One of the most influential early commentators on the U.S. Constitution was Supreme Court Justice Joseph Story. In his Commentaries on the Constitution of the United States, vol. 3 at pp. 746-747 (1833), he has the following to say about the Second Amendment:

    " 1889. The next amendment is "A well regulated militia being necessary to the security of a free state, the right of the people to keep and bear arms shall not be infringed.

    " 1890. The importance of this article will scarcely be doubted by any persons, who have duly reflected upon the subject. The militia is the natural defence of a free country against sudden foreign invasions, domestic insurrections, and domestic usurpations of power by rulers. It is against sound policy for a free people to keep up large military establishments and standing armies in time ofanding armies in time of peace, both from the enormous expenses, with which they are attended, and the facilee means, which they afford to ambitious and unprincipled rulers, to subvert the government, or trample upon the rights of the people. The right of the citizens to keep and bear arms has justly been considered, as the palladium of the liberties of a republic; since it offers a strong moral check against the usurpation and arbitrary power of rulers; and will generally, even if these are successful in the first instance, enable the people to resist and triumph over them. [FN1] And yet, thought this truth would seem so clear, and the importance of a well regulated militia would seem so undeniable, it cannot be disguised, that among the American people there is a growing indifference to any system of militia discipline, and a strong disposition, from a sense of its burthens, to be rid of all regulations. How is it practicable to keep the people duly armed without some organization, it is difficult to see. There is certainly no small danger, that indifference may lead to disgust, and disgust to contempt; and thus gradually undermine all the protection intended by this clause of our national bill of rights. [FN2]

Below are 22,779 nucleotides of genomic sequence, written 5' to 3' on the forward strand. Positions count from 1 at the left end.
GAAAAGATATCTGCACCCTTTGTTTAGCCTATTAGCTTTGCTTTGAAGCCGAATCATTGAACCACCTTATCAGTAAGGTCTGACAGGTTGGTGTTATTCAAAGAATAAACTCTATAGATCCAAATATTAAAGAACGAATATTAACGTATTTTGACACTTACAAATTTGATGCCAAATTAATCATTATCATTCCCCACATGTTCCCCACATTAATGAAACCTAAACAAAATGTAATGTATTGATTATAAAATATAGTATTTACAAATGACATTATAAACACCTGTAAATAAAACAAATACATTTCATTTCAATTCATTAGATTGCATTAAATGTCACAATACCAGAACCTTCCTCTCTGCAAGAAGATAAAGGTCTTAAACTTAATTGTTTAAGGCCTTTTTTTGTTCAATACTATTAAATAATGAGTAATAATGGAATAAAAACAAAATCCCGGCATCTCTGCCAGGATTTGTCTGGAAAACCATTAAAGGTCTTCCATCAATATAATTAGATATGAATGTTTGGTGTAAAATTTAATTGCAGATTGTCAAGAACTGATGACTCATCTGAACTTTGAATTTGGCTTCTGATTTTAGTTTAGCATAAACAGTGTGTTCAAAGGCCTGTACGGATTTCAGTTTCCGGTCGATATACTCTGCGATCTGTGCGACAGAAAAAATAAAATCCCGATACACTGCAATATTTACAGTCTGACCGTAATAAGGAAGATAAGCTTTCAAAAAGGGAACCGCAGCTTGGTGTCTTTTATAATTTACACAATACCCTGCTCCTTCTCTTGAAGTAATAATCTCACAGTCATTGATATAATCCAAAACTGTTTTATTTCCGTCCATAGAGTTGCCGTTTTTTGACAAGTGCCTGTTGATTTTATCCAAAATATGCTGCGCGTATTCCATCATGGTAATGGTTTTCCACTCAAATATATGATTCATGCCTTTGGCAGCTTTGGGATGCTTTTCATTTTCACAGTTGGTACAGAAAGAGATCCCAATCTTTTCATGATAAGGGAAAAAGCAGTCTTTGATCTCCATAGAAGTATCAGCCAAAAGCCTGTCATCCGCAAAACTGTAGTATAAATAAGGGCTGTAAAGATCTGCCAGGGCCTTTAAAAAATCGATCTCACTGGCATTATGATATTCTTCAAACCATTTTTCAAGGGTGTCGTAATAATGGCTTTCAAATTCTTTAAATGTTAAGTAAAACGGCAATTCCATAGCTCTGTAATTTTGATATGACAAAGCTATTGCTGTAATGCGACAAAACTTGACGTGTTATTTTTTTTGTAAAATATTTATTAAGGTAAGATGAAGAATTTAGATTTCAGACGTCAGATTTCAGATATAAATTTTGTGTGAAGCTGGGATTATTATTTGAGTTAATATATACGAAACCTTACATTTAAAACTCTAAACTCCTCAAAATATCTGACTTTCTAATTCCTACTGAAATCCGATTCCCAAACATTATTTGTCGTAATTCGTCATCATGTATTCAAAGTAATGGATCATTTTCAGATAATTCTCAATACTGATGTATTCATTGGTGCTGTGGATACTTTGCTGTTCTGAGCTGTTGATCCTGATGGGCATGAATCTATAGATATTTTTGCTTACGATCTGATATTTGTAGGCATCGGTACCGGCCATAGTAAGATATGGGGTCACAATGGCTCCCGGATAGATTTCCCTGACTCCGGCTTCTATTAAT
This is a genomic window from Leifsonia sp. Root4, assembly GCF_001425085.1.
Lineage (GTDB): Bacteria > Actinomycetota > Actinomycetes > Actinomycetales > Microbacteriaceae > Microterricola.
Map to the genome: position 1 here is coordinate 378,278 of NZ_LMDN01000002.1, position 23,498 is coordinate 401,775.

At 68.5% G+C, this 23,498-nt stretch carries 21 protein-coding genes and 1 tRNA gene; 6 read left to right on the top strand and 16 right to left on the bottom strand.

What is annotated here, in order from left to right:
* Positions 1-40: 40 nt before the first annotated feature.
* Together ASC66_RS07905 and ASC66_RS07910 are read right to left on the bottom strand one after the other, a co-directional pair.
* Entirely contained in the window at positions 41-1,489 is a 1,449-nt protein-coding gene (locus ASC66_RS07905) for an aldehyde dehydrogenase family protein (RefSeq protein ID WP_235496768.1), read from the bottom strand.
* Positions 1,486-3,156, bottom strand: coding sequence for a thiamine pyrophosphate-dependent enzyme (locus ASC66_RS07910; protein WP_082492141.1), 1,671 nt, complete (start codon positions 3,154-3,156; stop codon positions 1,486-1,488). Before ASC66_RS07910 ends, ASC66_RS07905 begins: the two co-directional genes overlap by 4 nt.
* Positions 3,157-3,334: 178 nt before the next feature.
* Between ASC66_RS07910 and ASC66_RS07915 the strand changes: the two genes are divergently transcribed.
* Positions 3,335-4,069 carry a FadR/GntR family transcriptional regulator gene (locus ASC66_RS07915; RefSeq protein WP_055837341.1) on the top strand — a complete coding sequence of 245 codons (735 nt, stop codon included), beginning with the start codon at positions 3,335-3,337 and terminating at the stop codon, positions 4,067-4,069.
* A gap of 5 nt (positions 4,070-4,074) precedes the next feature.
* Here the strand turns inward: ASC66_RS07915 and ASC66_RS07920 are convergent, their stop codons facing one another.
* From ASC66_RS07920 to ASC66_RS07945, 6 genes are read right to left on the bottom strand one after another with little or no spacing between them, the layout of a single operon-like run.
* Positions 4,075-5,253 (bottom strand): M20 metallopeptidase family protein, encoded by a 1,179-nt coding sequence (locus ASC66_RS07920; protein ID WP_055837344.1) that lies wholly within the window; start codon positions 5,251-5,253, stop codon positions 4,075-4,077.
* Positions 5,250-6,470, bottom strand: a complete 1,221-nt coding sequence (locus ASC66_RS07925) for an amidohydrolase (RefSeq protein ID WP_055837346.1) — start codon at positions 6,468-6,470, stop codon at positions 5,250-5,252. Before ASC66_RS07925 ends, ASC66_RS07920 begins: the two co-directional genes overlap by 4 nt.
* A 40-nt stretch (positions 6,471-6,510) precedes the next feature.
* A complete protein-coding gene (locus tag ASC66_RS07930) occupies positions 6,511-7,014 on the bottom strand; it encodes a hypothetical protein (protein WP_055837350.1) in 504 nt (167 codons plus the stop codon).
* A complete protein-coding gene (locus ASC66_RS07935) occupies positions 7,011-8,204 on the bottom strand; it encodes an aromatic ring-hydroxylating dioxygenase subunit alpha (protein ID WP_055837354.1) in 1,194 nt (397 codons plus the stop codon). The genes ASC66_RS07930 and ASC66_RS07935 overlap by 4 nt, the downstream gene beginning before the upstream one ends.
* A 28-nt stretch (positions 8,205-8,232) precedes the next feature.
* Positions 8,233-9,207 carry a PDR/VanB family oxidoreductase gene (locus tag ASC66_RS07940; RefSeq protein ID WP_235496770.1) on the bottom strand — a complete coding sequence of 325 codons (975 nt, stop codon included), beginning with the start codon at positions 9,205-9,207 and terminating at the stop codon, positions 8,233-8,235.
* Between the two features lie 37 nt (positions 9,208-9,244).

" 1891. A similar provision in favour of protestants (for to them it is confined) is to be found in the [English] bill of rights ofll of rights of 1688, it being declared, "that the subjects, which are protestants, may have arms for their defence suitable to their condition, and as allowed by law." [FN3] But under various pretences the effect of this provision has been greatly narrowed; and it is at present in England more nominal than real, as a defensive privilege."

Footnotes:

  1. 1 Tucker's Black. Comm. App.300; Rawle on Const. ch.10, p.125; 2 Lloyd's Debates, 219,220.

  2. It would be well for Americans to reflect upon the passage in Tacitus, (Hist.IV ch.74): "Nam neque quies sine armis, neque arma sine stipendis, neque stipendia tributis, haberi queunt." Is there any escape from a large standing army, but in a well disciplined militia? There is much wholesome instruction on this subject in 1. Black.Comm. ch.13, p.408 to 417.

  3. 5 Cobbett's Parl. Hist. p.110; 1 Black.Comm. 143, 144.


   And now some commentary from the late 20th Century:

    Story's passage on the Second Amendment supports the proposition that the phrase "well regulated" militia does not mean regulated as not mean regulated as we, citizens living under the omnipresent regulation of the post-New Deal federal government understand "regulation."  Instead, "well regulated" in this context, means "properly functioning" and "uniformly equipped."   Note how Story laments Jacksonian America's growing indifference and hostility to maintaining a well regulated militia -- not on political or philosophical grounds, but rather because Americans were getting lazy!  In fact, I'd say he was prescient, in respect to the last sentence of 1890.  As for 1891, history repeats itself, as we in the US have allowed our RKBA to become undermined under various pretenses, such as "the war on crime," or the specious argument that of all rights of "the people" enumerated in the Bill of Rights, the Second Amendment alone applies to states, not individuals.


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